I am delighted to host a guest book reviewer today, the wonderful Irish writer, Orla McAlinden.
Orla has been published in the Fish Anthology, The Chattahoochee Review, The Ilanot Review and others. Her first collection of short stories, The Accidental Wife, will be published in Summer 2016 by Sowilo Press, Philadelphia. Her debut novel, The Flight of the Wren, was chosen for presentation at The Greenbean Novel Fair 2016 at the Irish Writers Centre. You can find Orla at www.orlamcalinden.com and read one of her stories (which was nominated for the Pushcart Prize) at the https://ilanot.wordpress.com/the -visit/
About Sisterland by Martina Devlin, Ward River Press, 2016
Urban fantasy (fantasy/sci-fi set in a world that is very definitely and recognisably Earth) is not a genre I read often, for no reason other than there being only so many hours in a year. How glad I am that I picked up Martina Devlin’s urban fantasy ‘About Sisterland’, which I chose based on her previous excellent novels, rather than on genre per se.
Sisterland is a utopian society set in the 22nd Century, occupying the area we know as North and South America. After Man-kind virtually destroyed the Earth during World War III, the women of Sisterland had no choice other than to seize the reins of power. Eschewing the violence, emotion, instability and danger inherent in the failed Patriarchy (which had ten thousand years to prove itself, to be fair) the benign dictatorship of Beloved and “the Nine” set out to create a utopia of calm, rational, non-violent, equitable living. What could possibly go wrong?
It is impossible to read this chilling novel without reference to some of he absolute literary classics which have informed its creation. Aldous Huxley, George Orwell, Margaret Atwood and Terry Gilliam’s Brazil were all close to mind as I read Sisterland. The world has developed its own range of Double-speak and the neologisms are interesting and easy to place (although a helpful glossary is included). The “Soma” of Aldous Huxley’s Brave New World (a gram is better than a damn) would not be tolerated in Sisterland, which has a fairly draconian attitude to haelthy living and mid altering substances, although wine is allowed. But the function of Soma (to placate and ameliorate the masses) is given over in Sisterland to workers called Flickers who dispense careful rations of positive emotions to sisters who need them (and who can afford them). As our protagonist, Constance, is about to discover; all sisters are equal, but some sisters are more equal than others.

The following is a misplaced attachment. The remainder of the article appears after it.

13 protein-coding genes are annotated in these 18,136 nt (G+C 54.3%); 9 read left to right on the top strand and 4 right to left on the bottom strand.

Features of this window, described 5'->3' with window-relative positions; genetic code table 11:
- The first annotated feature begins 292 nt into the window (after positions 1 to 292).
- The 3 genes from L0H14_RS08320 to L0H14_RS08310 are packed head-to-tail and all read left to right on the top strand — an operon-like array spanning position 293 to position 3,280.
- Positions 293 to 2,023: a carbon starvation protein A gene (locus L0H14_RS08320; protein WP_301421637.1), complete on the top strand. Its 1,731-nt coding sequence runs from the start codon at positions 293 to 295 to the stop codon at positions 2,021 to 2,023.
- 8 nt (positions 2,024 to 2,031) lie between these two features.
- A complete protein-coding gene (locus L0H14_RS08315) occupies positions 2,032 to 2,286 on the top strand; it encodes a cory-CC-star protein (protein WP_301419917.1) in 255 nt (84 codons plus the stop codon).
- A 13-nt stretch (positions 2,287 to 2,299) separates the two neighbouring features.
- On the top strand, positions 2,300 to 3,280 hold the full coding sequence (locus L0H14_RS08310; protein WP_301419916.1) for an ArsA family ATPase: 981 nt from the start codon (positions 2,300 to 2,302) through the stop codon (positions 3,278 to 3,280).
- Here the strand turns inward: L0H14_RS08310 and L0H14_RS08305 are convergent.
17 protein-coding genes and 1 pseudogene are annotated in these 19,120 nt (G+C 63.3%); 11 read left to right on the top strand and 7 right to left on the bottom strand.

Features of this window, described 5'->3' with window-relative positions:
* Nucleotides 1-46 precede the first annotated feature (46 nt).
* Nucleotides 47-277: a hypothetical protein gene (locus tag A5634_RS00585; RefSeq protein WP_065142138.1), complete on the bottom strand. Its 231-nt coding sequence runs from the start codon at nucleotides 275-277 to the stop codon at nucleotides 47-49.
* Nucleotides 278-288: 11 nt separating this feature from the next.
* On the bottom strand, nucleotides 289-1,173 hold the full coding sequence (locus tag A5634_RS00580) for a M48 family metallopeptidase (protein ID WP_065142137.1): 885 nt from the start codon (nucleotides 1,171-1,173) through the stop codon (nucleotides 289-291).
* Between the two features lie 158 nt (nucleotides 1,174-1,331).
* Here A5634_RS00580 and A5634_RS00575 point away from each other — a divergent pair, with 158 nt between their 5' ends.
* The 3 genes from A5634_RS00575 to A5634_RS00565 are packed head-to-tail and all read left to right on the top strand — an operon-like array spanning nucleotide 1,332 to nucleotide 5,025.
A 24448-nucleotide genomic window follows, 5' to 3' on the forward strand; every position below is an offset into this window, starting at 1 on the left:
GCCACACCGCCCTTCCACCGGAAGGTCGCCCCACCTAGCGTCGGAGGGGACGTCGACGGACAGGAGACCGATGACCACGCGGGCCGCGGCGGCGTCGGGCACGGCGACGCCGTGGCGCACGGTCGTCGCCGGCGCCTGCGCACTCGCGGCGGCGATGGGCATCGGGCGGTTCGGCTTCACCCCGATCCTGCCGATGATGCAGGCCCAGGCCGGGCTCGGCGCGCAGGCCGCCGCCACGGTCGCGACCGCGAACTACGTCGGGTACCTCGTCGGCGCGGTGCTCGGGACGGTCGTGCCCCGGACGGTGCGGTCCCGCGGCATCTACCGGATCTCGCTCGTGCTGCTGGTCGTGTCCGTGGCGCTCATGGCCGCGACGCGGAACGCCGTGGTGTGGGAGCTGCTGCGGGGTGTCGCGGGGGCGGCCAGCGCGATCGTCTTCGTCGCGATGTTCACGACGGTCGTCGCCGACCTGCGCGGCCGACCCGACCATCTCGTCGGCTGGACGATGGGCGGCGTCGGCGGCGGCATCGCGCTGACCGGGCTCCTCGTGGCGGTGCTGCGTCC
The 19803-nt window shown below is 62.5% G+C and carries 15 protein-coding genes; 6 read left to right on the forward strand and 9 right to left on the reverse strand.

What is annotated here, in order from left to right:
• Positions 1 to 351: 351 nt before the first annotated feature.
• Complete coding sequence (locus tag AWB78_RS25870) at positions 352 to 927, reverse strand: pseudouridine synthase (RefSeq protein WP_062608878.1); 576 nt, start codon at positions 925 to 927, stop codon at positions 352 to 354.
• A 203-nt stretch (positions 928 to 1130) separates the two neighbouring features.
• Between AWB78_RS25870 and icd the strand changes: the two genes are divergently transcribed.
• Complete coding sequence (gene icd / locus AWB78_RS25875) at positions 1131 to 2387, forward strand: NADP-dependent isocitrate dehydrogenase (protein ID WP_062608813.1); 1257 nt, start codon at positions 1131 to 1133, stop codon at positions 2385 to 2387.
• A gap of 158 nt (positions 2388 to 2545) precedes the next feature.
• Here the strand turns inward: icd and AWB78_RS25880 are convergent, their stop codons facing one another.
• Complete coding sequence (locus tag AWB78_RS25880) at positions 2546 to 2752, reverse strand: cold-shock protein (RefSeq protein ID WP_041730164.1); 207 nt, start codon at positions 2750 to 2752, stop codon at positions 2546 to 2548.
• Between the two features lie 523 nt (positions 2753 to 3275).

Unlike in Huxley, there is no official hiearchy of inhabitants, no woman is Epsilon semi-moron, sweeping he streets, because Sisterland is a meritocracy and all work is for the good of the community and no work is demeaning….well, apart from that carried out by men.
I found it fascinating that after a lifetime of talking and reading about farmhands and hired hands, I never fully appreciated the demeaning and insulting nature of the phrase until a café owner in Sisterland speaks of having “two pairs of hands” working in the kitchen.. The hands are attached to arms and the arms are attached to men, but that’s not really in her thoughts; when these two pairs of hands wear out, they will be ‘discontinued’ and replaced with new young slaves. Problem solved.
Devlin has taken a fascinating sideways glance at extremism and segregation. Whether you choose to see this as a parable of Northern Irelland’s two communities pulling apart instead of working together, the scandal of misogyny and female subjugation, or the widening chasm between Western values and those of the developing world, Devlin gives us a not very exaggerated view of what happens when we decide to waste the talents and abilities of an entire sub-section of our human family.
Fascinating and worthy book. Highly recommended.
Learn more about Martina Devlin and About Sisterland at